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The Water Stewardship Initiative works with farmers to address water risks

Woolworths Holdings Breede Catchment Water Stewardship Programme

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Part of the International Water Stewardship Programme, the Breede Catchment Water Stewardship Programme is a multi-stakeholder partnership involving the private sector, the public sector and civil society in order to formulate and implement measures to improve water security for all parties.

The core of this initiative works with deciduous fruit farmers in the Ceres area who supply Woolworths and Marks & Spencer with their stone fruits. The nine farms rely on the Breede River for the majority of their water supply.

According to Makhegu Mabunda, sustainability specialist at Woolworths, the water risks identified in a Worldwide Fund for Nature South Africa (WWF-SA) study include physical risks associated with climate variability, extreme weather events, changing land uses, and regulatory changes that favour water allocation to industrial and urban use.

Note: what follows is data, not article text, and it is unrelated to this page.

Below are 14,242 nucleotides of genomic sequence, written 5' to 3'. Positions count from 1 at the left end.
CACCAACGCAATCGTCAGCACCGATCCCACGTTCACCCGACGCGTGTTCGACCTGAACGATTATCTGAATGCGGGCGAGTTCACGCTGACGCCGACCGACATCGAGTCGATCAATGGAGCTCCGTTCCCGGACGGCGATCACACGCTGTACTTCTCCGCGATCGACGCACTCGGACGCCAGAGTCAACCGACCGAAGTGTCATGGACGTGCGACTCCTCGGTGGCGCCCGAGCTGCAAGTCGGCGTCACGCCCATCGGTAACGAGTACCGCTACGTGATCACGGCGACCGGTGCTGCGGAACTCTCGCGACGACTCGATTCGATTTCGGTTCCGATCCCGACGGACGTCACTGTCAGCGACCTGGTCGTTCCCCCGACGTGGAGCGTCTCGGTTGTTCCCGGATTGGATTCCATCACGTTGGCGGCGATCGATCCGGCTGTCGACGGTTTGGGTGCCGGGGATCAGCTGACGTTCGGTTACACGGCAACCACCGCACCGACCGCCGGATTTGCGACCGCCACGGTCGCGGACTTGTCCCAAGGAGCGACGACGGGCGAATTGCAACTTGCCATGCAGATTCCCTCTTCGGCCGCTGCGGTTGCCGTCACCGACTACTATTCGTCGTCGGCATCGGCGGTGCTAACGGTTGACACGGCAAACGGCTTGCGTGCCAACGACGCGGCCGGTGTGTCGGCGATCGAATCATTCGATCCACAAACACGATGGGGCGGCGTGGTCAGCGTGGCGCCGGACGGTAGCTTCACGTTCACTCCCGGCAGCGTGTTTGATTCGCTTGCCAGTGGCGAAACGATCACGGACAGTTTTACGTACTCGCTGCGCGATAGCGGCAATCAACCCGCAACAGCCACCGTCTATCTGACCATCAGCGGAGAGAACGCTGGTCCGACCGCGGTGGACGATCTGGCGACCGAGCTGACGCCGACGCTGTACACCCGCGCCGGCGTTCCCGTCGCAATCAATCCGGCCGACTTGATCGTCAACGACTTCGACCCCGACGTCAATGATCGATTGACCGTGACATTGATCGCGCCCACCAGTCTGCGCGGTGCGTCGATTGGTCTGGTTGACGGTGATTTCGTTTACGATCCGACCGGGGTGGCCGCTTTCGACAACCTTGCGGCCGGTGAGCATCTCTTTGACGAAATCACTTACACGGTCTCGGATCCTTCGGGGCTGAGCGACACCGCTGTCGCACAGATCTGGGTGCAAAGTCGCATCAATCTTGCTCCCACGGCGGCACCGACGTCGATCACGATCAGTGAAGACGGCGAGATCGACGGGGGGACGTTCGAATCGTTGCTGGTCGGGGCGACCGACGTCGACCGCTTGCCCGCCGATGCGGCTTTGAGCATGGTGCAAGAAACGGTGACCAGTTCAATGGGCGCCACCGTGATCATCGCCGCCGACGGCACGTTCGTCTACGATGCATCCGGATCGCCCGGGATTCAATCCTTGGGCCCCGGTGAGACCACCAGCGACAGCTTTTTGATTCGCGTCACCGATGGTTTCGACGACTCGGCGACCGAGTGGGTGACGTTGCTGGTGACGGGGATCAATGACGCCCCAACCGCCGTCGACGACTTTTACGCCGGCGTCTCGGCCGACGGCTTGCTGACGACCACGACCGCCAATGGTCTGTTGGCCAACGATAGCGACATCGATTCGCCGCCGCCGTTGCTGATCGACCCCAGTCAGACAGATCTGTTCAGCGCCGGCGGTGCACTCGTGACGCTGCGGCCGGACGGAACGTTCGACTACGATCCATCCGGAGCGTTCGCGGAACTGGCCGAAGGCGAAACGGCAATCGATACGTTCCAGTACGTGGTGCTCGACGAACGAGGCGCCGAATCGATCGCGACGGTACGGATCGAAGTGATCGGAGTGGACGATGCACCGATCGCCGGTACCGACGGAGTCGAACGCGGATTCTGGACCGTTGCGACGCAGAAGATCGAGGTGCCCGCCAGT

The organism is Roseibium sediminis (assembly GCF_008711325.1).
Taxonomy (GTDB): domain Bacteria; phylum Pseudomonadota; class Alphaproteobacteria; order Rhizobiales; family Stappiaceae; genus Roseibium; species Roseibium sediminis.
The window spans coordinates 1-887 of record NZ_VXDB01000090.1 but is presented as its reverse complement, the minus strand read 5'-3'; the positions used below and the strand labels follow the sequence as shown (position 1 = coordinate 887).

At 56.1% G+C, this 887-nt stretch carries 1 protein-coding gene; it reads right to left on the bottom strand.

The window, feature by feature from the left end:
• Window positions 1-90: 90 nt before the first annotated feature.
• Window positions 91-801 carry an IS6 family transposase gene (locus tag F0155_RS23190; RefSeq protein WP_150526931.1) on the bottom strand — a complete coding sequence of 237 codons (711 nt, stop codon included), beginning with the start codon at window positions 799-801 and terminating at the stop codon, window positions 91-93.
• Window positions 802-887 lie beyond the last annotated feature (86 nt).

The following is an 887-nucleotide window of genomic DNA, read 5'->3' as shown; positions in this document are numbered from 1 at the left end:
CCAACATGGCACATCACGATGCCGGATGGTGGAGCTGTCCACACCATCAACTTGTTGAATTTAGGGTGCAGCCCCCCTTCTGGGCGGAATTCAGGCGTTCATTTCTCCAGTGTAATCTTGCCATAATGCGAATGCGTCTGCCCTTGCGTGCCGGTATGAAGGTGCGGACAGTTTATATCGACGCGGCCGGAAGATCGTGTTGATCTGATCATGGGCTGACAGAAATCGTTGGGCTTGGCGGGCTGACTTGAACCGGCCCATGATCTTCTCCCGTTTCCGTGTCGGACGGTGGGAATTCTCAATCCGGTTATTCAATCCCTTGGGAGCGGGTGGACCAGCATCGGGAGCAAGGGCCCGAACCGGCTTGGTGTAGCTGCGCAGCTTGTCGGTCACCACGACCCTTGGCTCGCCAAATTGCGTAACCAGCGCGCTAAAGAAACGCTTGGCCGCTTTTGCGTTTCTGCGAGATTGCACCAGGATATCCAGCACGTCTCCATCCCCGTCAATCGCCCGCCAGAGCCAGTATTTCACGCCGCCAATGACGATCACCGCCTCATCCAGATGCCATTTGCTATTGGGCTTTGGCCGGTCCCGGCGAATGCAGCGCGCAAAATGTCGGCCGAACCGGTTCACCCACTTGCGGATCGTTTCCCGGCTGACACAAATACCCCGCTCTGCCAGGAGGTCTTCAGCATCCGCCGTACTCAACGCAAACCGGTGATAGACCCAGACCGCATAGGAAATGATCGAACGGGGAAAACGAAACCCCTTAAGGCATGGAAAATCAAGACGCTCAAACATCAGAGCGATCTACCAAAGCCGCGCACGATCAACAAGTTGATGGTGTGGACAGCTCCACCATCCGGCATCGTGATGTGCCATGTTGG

“The main objective of the Water Stewardship Initiative is to work with farmers to address water risks and build resilience at the farm and catchment level,” she says.

In order to mitigate these risks Woolworths and Marks & Spencer have entered a partnership together with civil society organisations WWF-SA, the AWS (Alliance for Water Stewardship) and governmental institutions including the Breede Gouritz Catchment Management Agency, members of the Witzenberg municipality, CapeNature and local farmers.

Over a period of a year various measures are been implemented: mapping of invasive species, improved wastewater management, on-farm education for water saving, cultivation methods, uptake and use of the AWS online tool. There is also ongoing dissemination of the lessons learned.

“The project has provided valuable insight to Woolworths and project partners about the value and the challenges of water stewardship approaches,” says Mabunda. “This was the overall objective, and ultimately there will be a more refined approach to be scaled up into other parts of the country, taking into account a more diverse group of stakeholders.”

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